Earth Days: Eco-Doc Recalls the Green Early ’70s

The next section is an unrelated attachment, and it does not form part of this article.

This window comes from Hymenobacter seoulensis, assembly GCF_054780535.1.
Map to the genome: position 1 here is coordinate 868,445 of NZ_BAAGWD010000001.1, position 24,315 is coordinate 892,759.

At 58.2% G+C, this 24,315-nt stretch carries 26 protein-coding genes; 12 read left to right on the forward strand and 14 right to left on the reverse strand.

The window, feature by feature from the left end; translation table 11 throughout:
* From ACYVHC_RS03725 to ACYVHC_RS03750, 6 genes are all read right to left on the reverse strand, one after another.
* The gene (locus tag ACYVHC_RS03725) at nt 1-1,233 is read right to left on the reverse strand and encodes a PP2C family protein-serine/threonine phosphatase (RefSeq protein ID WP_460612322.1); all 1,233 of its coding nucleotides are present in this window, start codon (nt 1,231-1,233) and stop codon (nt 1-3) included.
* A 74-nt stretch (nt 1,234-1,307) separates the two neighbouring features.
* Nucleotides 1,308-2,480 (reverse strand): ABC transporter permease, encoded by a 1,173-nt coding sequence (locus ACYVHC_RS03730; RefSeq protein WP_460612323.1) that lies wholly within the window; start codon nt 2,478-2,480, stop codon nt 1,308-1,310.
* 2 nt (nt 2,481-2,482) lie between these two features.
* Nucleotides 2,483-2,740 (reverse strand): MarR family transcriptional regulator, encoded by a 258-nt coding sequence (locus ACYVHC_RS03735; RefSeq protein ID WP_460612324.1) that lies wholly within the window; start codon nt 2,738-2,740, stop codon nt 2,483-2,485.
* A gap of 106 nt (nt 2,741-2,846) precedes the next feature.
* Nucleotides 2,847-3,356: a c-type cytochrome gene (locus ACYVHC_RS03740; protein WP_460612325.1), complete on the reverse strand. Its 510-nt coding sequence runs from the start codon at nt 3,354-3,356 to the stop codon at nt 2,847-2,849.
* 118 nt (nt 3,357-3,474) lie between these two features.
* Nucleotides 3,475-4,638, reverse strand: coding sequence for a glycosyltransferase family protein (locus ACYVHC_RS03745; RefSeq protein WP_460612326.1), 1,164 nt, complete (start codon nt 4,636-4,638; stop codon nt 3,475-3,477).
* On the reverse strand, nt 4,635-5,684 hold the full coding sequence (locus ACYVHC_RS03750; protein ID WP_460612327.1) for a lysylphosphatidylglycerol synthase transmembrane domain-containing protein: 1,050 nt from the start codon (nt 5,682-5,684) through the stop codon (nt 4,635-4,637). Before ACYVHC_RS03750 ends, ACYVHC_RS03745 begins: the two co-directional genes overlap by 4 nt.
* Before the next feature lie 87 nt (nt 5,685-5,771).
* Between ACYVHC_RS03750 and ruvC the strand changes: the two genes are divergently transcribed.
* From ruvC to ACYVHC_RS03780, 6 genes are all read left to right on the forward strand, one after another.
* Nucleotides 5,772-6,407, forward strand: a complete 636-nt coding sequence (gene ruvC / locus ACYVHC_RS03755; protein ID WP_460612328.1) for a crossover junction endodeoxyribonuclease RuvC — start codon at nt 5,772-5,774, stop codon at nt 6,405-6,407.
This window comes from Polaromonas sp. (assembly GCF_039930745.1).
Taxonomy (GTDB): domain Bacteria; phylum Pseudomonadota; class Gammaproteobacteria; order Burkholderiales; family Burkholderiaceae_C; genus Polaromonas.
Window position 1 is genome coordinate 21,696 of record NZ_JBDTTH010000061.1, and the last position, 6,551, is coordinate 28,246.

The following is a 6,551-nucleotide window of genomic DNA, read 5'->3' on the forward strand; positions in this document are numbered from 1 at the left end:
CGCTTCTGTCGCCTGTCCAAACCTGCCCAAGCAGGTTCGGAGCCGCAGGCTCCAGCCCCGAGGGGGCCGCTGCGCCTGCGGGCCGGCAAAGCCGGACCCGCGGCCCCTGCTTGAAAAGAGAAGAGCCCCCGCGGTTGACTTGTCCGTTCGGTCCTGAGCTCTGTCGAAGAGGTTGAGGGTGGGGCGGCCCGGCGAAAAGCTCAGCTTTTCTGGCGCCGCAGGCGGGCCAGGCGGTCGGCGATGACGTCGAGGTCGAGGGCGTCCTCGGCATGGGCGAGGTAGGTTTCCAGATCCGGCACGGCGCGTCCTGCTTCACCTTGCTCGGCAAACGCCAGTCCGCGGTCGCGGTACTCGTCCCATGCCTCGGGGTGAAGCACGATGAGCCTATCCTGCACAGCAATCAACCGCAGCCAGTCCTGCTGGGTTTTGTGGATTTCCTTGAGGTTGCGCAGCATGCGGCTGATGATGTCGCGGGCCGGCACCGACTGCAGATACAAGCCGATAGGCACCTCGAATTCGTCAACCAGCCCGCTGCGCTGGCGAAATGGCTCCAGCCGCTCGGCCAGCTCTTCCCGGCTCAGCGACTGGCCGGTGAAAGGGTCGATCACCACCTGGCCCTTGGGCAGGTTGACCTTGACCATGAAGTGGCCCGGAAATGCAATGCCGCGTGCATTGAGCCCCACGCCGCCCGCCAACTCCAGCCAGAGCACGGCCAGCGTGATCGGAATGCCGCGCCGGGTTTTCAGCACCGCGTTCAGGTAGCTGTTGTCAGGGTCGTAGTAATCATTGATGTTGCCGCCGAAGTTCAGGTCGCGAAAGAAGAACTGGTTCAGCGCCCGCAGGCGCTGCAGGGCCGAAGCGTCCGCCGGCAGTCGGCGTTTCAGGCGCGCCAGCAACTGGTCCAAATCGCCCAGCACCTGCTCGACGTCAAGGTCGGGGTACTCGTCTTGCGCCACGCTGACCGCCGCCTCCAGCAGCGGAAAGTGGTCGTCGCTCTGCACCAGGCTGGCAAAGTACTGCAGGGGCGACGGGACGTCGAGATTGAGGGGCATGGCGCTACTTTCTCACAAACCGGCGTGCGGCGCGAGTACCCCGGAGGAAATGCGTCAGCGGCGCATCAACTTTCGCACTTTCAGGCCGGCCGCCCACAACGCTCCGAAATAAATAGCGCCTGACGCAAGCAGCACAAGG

Veteran doc maker Robert Stone (Guerrilla: The Taking of Patty Hearst, Oswald's Ghost) assembles nine talking, graying heads to reminisce about the origins of the environmental movement in the U.S., which kicked off in earnest in 1962 with the publication of Rachel Carson's Silent Spring and blossomed with the first Earth Day in 1970. Stone's nonet—which includes former Secretary of the Interior Stewart Udall, Whole Earth Catalog creator Stewart Brand, and Seattle's own Denis Hayes—engagingly recounts the sober realizations of the '60s (back-to-the-landers "who tried to live in an egalitarian way quickly got over it," Brand chuckles), and acknowledges that green power was diluted when it became Washington-centric in the '70s and '80s. There's great archival footage (those '70s anti-pollution PSAs with Iron Eyes Cody remain quite powerful), including a snippet from Face the Nation in which journalist James Ridgeway asks whether environmentalism is deflecting attention from far more polarizing, pressing issues like Vietnam, civil rights, and women's liberation. The question is never answered, but remains just as salient in our post–Inconvenient Truth, Iraq War era, when many consider carrying a hemp shopping bag or sipping from a Klean Kanteen bottle a political act.

 
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